Streaming is Easy
[March 2019] In recent years, many broadcasters have struggled to adapt to a changing marketplace. The main over-the-air signal is now competing with podcasts and streaming audio. Yet, some stations hesitate, over costs or worries about how to do it. Dana is here to help.
Streaming is easy – if you know how.
Streaming audio is not a frill for a radio station anymore – it is a necessity. The fact is, off-air listening is dropping while streaming, especially to smart speakers, is increasing astronomic-ally.
Still, many stations do not stream because they do not know and are afraid of what is involved.
However, usually everything can be done with one phone call.
There are many commercial streaming services, and most can also take song title and artist information from your automation too. Companies like securenetsystems.net can provide one stop shopping for radio stations to stream. Unfortunately they are not cheap. So the question is: can a station do it on their own? The answer is: “It depends.” Therefore, let us take a look.
The Big Issue
One of the big issues with streaming is music licensing. For streaming, not only do you have to have separate ASCAP, BMI and SESAC licenses for your stream, but you also have to deal with SoundExchange.
SoundExchange is the agency that deals with streaming, but to say their rules are strange is an understatement! For example, SoundExchange’s programming rules ban request shows on the Internet. They ban more than two songs in a row by the same artist nor more than three songs in an hour by the same artist, period!
Why do they do this: paranoia! The record industry is paranoid that your listeners will capture your 64 kbps (or usually lower) stream because it provides “perfect sounds forever” (not!), so they have all these dumb rules that we all must follow.
Yes, There is an Easy Way
Despite how messy licensing can be, streaming really can be easy. Let me explain how.
The best way to stream and not worry about any of the licensing issues is to sign up with Live 365 or Radionomy.
Both will handle virtually all your streaming headaches Live 365 is about $99 a month while Radionomy is free – although they do take in0venttory. (Live 365 also gives you the option for them to take inventory or not – it costs $35 a month more if they do not.).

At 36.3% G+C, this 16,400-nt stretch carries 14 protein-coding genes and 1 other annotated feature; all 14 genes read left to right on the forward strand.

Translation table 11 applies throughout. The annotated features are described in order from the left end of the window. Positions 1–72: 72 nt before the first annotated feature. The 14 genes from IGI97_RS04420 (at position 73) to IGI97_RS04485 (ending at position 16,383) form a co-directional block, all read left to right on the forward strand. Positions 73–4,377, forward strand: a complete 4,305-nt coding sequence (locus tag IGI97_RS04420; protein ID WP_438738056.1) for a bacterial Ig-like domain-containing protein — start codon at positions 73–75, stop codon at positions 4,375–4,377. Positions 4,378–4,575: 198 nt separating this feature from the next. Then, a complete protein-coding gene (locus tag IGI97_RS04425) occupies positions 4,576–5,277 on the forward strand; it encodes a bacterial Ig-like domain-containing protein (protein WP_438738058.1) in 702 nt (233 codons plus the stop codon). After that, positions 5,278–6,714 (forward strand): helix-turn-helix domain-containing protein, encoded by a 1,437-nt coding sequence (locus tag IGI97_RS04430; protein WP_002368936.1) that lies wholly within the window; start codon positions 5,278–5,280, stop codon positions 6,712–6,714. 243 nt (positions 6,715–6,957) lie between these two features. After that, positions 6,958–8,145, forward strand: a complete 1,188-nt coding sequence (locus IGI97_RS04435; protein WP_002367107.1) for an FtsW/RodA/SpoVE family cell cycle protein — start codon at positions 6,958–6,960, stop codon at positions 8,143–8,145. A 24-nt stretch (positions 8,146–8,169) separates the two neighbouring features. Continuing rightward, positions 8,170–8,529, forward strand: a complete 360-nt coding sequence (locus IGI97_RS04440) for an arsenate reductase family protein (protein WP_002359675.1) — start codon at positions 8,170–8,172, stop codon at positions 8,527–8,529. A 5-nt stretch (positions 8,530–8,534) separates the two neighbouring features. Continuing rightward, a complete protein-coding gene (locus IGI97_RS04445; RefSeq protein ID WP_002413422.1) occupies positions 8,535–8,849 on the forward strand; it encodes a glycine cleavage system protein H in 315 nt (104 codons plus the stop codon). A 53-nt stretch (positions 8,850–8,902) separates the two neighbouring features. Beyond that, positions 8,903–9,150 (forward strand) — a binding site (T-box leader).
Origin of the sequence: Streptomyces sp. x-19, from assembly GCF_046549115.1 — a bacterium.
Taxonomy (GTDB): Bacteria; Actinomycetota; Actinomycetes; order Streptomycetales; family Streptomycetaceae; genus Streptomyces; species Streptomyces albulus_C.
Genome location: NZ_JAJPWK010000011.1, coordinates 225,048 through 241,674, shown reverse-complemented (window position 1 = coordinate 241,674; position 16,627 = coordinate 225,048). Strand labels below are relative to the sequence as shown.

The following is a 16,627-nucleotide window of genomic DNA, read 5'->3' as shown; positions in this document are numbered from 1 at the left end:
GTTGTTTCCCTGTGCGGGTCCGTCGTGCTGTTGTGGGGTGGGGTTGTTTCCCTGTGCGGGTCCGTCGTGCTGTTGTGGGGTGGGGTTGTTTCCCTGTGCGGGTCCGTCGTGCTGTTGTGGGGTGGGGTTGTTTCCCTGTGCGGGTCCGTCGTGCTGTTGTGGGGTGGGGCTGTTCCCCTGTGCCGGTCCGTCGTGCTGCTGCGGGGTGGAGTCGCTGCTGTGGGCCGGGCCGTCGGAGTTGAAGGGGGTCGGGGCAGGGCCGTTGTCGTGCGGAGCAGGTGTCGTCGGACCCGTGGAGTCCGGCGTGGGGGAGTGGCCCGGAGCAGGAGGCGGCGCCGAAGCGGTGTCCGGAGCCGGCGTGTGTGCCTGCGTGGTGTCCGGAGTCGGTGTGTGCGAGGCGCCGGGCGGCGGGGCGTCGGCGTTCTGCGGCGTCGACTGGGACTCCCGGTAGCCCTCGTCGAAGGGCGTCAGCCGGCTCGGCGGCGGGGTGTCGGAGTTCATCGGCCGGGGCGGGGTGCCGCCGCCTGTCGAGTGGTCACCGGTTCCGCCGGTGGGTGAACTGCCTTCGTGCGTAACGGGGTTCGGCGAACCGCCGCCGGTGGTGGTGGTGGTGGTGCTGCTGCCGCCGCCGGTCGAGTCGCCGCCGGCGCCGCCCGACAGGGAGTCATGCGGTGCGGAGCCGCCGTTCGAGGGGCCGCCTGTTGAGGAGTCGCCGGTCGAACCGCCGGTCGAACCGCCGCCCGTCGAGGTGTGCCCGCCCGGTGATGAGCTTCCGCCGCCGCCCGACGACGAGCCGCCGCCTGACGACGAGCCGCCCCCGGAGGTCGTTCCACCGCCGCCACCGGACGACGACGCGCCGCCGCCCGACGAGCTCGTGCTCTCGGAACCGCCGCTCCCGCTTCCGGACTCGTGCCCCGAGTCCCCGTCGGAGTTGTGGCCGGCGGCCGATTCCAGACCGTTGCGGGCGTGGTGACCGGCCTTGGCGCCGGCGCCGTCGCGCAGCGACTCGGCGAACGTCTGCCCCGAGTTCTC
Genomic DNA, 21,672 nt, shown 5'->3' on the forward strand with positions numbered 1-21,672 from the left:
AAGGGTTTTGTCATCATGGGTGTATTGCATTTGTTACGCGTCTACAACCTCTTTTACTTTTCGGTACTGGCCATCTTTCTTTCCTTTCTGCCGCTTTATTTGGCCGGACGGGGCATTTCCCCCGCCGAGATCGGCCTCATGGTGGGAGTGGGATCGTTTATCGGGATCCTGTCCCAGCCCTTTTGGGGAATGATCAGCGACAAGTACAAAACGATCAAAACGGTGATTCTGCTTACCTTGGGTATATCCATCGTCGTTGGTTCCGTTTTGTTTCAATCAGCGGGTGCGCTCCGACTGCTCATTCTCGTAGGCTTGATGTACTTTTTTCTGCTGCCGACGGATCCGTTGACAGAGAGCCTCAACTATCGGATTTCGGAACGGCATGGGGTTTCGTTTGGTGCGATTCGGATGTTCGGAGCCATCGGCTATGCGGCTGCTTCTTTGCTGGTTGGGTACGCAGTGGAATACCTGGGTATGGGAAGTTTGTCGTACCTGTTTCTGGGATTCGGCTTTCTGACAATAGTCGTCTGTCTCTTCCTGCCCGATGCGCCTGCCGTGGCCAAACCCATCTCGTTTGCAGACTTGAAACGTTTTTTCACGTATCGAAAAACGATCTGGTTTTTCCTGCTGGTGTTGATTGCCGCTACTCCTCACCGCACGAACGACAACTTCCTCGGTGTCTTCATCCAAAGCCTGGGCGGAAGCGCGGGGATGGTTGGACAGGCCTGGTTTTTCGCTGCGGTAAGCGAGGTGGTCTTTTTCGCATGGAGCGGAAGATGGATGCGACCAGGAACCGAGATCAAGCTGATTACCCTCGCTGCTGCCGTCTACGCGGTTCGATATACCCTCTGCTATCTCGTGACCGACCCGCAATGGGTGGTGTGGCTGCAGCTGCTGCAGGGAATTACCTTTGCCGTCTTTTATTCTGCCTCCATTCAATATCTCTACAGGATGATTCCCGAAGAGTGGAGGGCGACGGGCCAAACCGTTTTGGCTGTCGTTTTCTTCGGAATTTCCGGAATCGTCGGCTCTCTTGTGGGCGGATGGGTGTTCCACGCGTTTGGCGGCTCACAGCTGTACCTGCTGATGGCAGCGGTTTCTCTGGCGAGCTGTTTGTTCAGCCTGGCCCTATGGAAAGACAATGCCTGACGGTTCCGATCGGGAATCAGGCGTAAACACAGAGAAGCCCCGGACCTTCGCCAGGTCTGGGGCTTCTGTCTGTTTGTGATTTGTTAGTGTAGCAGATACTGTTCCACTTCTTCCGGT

An Alternative for LPFM
There is one exception to this rule – Low Power, non-commercial licensed FM station streamers.
It turns out that if you are running a Low Power (100 Watts or less) FM station, it can be cheaper to roll your own. You see, SoundExchange has what is called the ‘statutory license’ which costs $500 a year, Even when combined with the publishing rights (ASCAP, BMI and SESAC) for streaming, the cost is only about $1100.00 per year in total.
If they still offer it you will also want to pay an extra $100 a year for the “Reporting Waiver,” so you are not required to give them the artist and song title information in spreadsheet form for every song that you stream.
Now do you see why hiring a commercial service is the best way to go?
Other Items to Note
Another item stations need to be aware of regarding streaming is the union situation.
Years back, the talent unions SAG and AFTRA sued streamers claiming their members had only agreed to do their spots on radio, so stations streaming the commercials required extra payments for them. The broadcast industry responded by blocking their commercials on their streams – covering them with other programming. That is why if you listen to iHeart that sometimes the abrupt content changes – the spots on radio are being covered up with a feature on the stream.
The problem with this is it cascades another problem: PPM encoding.
In the past Nielsen considered any change in a stream to be reason to give that stream its own watermark – meaning it had its own PPM encoder. Recently they changed those rules from 100% down to 95%, which greatly simplifies things (and saves them money too because they do not have to provide all those extra PPM encoders).
If you only air the spoken word things can be a lot easier because all you have to do is find a company that offers Shoutcast or Icecast streaming.
Personally, I use listen2myradio.com), set up a free software encoder (like BUTT or Edcast or MB Recaster) and begin streaming online. I use them as an STL to my FM transmitter and they have been quite reliable.
List-en2 my radio is free if you use their web portal to receive the stream and five dollars per month if you do not.
Some Additional Pointers
Originally, I had planned to make this a more technical article but decided that since the legal waters concerning streaming are murky that a head’s up is warranted. I hope that this has been useful to you.
Stay tuned. A future article will delve more into the technical side.
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Dana Puopolo is the Chief Engineer at Rowan University’s WGLS in Glassboro, NJ. You can reach Dana at firstname.lastname@example.org